College Football Players As Mythical Hindu Weapons and Warriors

October 5, 2010 § 1 Comment

In today’s world of our athletes as gods (for what are gods other than things we can’t fully grasp?) it’s important that the fans have all appropriate deities and myths at their disposal for proper comparisons. Here’s a few you probably didn’t know about, but feel free to research for future use.

I grew up like many of you, certain that the coolest war stories were either of the Audie Murphy/WWII strain or perhaps the mythologies of Hellenic or Norse traditions. Boy were we wrong. If you want epic levels of bloodshed, divine intervention, grand prose, and pure destruction, look no further than the Kurukshetra War in the Mahabharata or the stories from the Ramayana, some of the most important texts in Hinduism. Tales of a single man killing 100,000 people in a day? Not a problem. The gods telling the warriors to sack up and fight? Of course. Priest-eating Giants? How many would you like?

Really, you should give the stuff a look some time. Yeah, they’re vegetarians and a bunch of them are tech support people today, but you only have to look back 60 years to the Gurkhas to see that the Hindu culture has a long tradition of straight wrecking shit.

This year in college football has eerie echoes to the myths and traditions of the Kurukshetra War, not primarily in personage but in weaponry. See if you notice the similarities.


Lord Vishnu’s personal firearm, the Narayanastra, was a weapon that fired millions of arrows at it’s enemy upon command. It inspired the strongest of fears in the target, even unto the point of hoping for the target’s own demise. Furthermore, the narayanastra increases in intensity the more you resist. The only way to defeat it is to utterly submit to the narayanastra and only then will the arrows missiles turn away. I heard rumor of a narayanastra appearing in northwestern Arkansas…

A million arrows. And interceptions towards Alabama.

Sudarshana Chakra

A spinning disk of serrated edges, Sudarshana Chakra is the Gods’ Choice in execution weaponry. In the Mahabharat we see that for Vishnu, when he needs a decapitation, he thinks of Sudarshana Chakra, the chakra for all your fool-killin’ needs. It is rumored to have 10 million spikes and multiple rows, something so violent that it cut up a goddess into 52 pieces.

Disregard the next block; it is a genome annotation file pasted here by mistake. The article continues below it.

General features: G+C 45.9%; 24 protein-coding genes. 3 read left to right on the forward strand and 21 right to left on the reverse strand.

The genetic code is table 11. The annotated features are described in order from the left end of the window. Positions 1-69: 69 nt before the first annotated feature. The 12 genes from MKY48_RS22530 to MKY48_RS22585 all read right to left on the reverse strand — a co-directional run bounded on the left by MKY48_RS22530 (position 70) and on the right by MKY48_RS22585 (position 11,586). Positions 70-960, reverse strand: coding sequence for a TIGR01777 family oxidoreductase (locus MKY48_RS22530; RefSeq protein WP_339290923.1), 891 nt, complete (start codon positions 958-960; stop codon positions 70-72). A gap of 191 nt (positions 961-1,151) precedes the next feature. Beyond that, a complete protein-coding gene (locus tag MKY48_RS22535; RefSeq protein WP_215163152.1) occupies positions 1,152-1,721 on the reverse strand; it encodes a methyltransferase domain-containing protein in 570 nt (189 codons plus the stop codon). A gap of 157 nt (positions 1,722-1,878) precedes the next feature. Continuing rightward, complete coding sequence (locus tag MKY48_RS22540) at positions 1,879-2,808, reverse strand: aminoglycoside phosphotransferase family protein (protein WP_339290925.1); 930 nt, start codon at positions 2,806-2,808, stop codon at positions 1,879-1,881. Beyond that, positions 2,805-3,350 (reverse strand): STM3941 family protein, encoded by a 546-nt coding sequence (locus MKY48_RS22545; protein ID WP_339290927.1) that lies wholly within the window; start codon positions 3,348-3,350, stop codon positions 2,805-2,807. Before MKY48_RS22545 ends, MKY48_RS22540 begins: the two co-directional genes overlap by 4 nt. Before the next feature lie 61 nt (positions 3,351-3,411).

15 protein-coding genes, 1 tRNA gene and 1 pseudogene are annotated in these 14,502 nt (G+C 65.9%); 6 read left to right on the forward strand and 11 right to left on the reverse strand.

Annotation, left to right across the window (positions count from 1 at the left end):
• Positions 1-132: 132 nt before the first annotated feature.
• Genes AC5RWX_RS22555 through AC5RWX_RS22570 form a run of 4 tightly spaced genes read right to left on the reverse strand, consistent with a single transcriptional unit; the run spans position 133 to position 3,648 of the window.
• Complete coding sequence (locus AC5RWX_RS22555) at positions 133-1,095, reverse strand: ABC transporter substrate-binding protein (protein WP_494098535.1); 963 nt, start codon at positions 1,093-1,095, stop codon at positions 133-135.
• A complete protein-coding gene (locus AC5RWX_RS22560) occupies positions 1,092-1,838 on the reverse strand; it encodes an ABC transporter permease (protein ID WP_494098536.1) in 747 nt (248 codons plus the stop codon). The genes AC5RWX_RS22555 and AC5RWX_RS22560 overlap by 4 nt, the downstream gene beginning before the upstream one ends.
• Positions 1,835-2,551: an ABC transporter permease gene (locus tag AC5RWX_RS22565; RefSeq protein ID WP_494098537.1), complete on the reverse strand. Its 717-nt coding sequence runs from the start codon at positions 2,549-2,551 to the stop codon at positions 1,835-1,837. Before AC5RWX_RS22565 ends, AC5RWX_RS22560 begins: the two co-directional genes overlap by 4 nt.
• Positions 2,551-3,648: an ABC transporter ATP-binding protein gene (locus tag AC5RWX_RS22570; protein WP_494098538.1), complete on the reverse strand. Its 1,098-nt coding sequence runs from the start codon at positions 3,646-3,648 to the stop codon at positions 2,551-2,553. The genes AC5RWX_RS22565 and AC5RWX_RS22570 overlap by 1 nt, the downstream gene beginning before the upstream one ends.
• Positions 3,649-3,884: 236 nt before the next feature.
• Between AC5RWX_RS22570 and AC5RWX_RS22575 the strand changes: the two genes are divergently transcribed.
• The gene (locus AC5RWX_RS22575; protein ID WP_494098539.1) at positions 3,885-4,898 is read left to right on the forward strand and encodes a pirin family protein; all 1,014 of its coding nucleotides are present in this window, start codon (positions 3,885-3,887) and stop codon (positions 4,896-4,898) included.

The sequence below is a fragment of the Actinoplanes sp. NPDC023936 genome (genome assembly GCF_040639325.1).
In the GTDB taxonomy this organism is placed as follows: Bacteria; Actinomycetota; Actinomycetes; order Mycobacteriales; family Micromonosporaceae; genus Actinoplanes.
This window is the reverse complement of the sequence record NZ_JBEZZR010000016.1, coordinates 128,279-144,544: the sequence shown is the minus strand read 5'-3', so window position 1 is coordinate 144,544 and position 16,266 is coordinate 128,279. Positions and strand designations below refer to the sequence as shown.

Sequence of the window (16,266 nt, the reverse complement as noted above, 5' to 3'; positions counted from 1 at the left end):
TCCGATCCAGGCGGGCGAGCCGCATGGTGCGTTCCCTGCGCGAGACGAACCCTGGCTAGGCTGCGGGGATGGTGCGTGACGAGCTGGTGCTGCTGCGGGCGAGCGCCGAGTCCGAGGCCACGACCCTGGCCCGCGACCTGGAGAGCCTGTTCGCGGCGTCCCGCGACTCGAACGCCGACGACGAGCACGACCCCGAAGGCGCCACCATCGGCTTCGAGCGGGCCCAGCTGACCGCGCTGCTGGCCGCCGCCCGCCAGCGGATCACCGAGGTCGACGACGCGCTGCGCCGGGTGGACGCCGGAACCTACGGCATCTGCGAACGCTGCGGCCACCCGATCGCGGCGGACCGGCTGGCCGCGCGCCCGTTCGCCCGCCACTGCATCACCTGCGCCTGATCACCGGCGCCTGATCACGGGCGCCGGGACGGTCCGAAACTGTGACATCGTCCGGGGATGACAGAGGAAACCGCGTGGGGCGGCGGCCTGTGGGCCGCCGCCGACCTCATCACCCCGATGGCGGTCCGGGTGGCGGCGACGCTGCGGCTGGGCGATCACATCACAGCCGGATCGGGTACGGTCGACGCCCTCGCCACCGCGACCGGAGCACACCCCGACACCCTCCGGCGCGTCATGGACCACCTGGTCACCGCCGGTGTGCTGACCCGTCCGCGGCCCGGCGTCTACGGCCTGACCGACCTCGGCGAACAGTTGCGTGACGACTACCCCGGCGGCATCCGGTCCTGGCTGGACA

...and send the remains to the four winds as a warning.


I’ll let Wikipedia run this one:

“Pashupatastra is the irresistible and most destructive personal weapon of discharged by the mind, the eyes, words, or a bow. Never to be used against lesser enemies or by lesser warriors, the Pashupata is capable of destroying creation and vanquishing all beings.”

Clearly uninformed about protocol, RichRod’s had no problem using his against lesser enemies so far:

You thought I was exaggerating about a "human weapon".


A giant who seemed to have a friendly nature but who killed hundreds people with every step he took and ate priests just because he could, Kumbhakarna was forced to sleep for 6 months at a time just to keep everyone else safe. Presented without comment from Butch Davis.

Pour one out for the sleeping giant.


Like many other weapons of Hindu lore, this one is also touted as unstoppable. Lord Brahma bequeathes the weapon to a person and gives the recipient a word or phrase to use to unleash it. The phrase is often unknown to everyone but the recipient, and he meditates upon the phrase to call the Brahmastra to his side for help. Here’s the kicker (again a Wikipedia summary):

“The weapon also causes severe environmental damage. The land where the weapon is used becomes barren for eons and all life in and around that area ceases to exist. Women and men become infertile. There is severe decrease in rainfall and the land develops cracks like in a drought.”

Yeah, I thought so too:

"Each day death strikes, and we live as if though we were immortal. This is the greatest wonder."


§ One Response to College Football Players As Mythical Hindu Weapons and Warriors

  • Pathik says:

    I am unfortunately out of touch w/ the college football world as of late, but that didn’t make this post any less entertaining! That might be partially b/c I am Hindu and am familiar w/ the stuff besides the college football players šŸ™‚ Goodstuff! How did you discover the Hindu weaponry?

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